by Fox Doucette
Quick question. What do Ruslan Provodnikov, David Lemieux, and Chris Arreola have in common? Besides the fact that none of them will be world champions, I mean. If you salivated a little at the very mention of their names and said “they’re three guys I watch every time they’re on TV because I’ve almost never seen them in a boring fight”, give yourself a cookie because you catch on quick.
Last night, the Boston Bruins won an exciting (well, not so much if you’re a Canucks fan) Game Seven to win the Stanley Cup in hockey. Last week, the Dallas Mavericks and Miami Heat put on a thrilling six-game series for the basketball championship. Elsewhere in the world, you’ve got teams like the Australian Rules Football Geelong Cats playing an unholy number of thrilling close contests on television. Whenever teams or players in other sports put on thrilling events, people tune in and everybody rolls in the money.
Mind you, team sports have set schedules and (with the exception of the NBA’s use of incompetent refs to influence game outcomes) non-rigged results that make them more of a crapshoot from game to game. But boxing is entirely up to promoters and venue operators and TV networks. Who fights whom is often a matter of answering the question of who the fans want to see. The difference between a great title fight (or even who is a contender) and a bad one is made in a boardroom by Bob Arum, not in the ring by, say, Manny Pacquiao and Floyd Mayweather.
Clearly this needs to change. If I see another Pacquiao-Mosley dull-as-hell mismatch masquerading as “world championship boxing”, I might just eviscerate myself and strangle my still-conscious body with my own intestines. Some of these guys Bob Arum signs and throws at us make me wonder if he’s not just showing up at the 7-Eleven and picking up day laborers after a paycheck. Josh Clottey? Kermit Cintron? A sack of potatoes? And I’m supposed to pay $50 and up to watch that crap?
We need a new way to rank fighters. The guys getting title shots should make sense—or at least they should make money. I’m all in favor of skilled, technical fighters showing off feats of defensive derring-do and dazzling us with speed and quickness like Roy Jones in his prime. But I’m also a hardcore fight fan who appreciates such things. If boxing is to bring in casual fans, the guys who now flock to MMA and line Dana White’s pockets, we need to have the guys they want to see punching each other utterly senseless for ten rounds or twelve rounds or until their brains turn to pudding.
I know, I know. You hardcores want to put me in against Wladimir Klitschko with my hands tied behind my back for even suggesting that boxing do more to endanger the health and welfare of the fighters. But hear me out. This is spectacle (and speculation). And you’re no more inclined to watch dreadful fights like the Julio-Adjaho debacle on FNF a couple of weeks ago than I am. There’s a reason Kenny Galarza got another TV spot before Brad Solomon (who beat him) did. There’s a reason Provodnikov fights on FNF so often. It’s because people want to see the action fighters fight.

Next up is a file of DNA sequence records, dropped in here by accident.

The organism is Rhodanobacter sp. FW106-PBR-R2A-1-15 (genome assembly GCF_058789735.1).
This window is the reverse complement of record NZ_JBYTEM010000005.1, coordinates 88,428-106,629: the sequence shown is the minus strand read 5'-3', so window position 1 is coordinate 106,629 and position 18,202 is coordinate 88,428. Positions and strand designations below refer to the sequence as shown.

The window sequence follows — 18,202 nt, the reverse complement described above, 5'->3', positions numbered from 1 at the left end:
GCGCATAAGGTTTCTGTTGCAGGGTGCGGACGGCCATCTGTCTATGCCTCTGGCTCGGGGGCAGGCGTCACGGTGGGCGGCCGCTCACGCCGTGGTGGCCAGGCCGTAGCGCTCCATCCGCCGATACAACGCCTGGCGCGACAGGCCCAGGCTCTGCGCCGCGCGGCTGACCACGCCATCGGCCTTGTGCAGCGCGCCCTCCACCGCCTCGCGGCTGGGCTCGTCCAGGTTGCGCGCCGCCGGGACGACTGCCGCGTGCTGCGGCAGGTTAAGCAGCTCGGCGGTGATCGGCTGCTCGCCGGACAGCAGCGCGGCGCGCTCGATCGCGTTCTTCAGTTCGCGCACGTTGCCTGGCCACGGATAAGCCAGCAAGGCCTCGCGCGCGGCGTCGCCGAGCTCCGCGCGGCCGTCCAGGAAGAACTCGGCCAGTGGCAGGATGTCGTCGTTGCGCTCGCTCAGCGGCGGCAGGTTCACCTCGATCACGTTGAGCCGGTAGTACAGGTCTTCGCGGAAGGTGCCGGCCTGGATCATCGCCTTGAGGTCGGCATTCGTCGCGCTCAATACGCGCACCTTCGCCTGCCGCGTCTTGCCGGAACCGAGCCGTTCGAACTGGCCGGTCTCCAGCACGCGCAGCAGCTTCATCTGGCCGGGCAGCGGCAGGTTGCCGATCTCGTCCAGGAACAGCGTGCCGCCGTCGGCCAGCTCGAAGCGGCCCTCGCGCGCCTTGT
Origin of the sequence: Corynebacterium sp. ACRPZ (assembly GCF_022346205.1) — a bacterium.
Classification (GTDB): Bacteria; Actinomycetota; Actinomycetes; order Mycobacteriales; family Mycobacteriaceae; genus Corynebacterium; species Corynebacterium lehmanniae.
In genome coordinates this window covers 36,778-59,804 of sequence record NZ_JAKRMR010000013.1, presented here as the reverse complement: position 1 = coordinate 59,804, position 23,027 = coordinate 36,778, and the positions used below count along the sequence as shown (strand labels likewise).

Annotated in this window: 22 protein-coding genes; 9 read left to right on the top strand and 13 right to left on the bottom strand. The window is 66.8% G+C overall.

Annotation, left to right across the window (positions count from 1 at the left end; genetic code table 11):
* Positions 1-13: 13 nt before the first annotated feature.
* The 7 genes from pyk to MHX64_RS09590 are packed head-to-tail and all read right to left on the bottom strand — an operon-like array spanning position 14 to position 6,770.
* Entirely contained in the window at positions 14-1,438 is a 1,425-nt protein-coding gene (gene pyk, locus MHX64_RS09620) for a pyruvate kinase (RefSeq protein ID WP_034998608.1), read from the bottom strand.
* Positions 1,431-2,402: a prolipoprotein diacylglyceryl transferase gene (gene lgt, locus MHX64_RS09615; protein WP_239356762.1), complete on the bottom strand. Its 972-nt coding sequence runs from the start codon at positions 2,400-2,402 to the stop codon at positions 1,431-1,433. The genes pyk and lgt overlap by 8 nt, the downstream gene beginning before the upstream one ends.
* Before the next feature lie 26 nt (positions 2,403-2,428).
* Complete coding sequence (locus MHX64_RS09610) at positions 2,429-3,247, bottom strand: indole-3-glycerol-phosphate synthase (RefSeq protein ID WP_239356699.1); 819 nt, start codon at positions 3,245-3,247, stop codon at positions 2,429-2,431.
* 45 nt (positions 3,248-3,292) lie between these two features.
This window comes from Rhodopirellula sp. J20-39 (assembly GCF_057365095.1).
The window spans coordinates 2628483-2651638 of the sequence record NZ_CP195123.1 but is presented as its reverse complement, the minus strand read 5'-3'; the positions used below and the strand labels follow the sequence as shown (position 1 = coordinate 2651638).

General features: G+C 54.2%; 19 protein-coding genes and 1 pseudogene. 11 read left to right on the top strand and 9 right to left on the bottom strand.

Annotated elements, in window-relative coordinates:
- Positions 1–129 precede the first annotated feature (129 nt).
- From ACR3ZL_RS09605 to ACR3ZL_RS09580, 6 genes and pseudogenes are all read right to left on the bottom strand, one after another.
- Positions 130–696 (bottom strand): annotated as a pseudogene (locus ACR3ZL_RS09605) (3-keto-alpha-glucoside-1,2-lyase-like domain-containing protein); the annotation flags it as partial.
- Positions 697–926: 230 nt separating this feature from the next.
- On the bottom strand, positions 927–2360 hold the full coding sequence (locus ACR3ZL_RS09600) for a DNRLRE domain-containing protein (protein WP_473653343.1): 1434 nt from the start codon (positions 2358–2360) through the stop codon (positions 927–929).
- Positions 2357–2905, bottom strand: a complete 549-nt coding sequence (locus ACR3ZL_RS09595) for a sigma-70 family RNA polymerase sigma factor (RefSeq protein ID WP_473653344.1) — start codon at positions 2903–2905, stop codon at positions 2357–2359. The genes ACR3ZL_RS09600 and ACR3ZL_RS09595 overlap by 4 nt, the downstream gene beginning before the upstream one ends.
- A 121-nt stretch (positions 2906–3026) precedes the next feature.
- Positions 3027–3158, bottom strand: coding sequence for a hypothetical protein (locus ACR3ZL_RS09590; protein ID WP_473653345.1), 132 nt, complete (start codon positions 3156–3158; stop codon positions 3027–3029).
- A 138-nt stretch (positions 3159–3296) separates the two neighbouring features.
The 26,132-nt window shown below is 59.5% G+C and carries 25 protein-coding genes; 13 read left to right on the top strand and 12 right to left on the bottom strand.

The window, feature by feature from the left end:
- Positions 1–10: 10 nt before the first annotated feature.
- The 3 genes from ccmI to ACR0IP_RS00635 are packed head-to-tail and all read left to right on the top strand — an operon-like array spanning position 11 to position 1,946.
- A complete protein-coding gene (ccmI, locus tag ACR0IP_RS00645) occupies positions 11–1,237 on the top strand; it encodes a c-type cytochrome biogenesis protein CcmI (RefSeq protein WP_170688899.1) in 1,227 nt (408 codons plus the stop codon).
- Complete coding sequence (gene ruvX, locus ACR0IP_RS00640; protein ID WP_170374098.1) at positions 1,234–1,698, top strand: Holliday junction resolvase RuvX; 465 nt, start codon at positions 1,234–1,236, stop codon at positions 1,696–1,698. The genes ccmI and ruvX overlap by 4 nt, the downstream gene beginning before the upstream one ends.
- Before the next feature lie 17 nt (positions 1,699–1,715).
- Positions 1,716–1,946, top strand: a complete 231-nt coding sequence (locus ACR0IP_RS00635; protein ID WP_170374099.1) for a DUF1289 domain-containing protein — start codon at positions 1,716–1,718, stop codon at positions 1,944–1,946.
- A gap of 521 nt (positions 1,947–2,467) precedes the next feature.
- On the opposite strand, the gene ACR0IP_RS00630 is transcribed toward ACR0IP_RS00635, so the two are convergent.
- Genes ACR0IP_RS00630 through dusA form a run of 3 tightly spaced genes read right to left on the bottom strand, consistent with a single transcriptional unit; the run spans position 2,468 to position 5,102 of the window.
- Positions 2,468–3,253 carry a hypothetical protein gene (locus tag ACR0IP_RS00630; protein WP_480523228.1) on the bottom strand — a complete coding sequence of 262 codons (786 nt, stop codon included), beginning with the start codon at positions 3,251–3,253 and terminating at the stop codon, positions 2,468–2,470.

So why not design world rankings and a title belt for action fighters? The Fight of the Year Champion, let’s call it. And all the title fights will be contested between guys who throw upwards of a hundred punches a round, whose defense is barely an improvement on Rock-em Sock-em Robots, whose fan base will be the guys who see blood and whoop and holler like fans in the Roman Colosseum. You’re telling me you wouldn’t pay $50 to watch a card headlined by the three guys I mentioned in my opening paragraph?
Hell, after watching them both live on the same card, I’m willing to say we should sanction Arreola vs. Tony Thompson for the inaugural Fight of the Year Heavyweight Championship. Beats the hell out of watching Ukrainian androids pull another Ivan Drago on some unsuspecting sucker. And Provodnikov vs. Kendall Holt would be a better title fight at 140 for our would-be division than the cure-for-insomnia bout we got between Timothy Bradley and Devon Alexander.
Boxing is a business, as promoters are quick to remind us. And if the business of boxing is to grow, we need less Pacquiao vs. tomato can, less Andre Ward-Allen Green, less Joel Julio-Anges Adjaho and more all-action, TV-friendly fighters matched up with each other for a prize that rewards them for having a skill set that brings the money in? Sure, these champs will have Hobbesian careers—nasty, brutish, and short. But that’s just fine for our ADD culture, because it means a ready supply of fresh meat for the gladiator arena.
Go ahead. Tell me you wouldn’t watch that. Thought so.
Fox Doucette covers Friday Night Fights for The Boxing Tribune. He’s also bloodthirstier than Count Dracula. Send fan mail, hate mail, and females to email@example.com.
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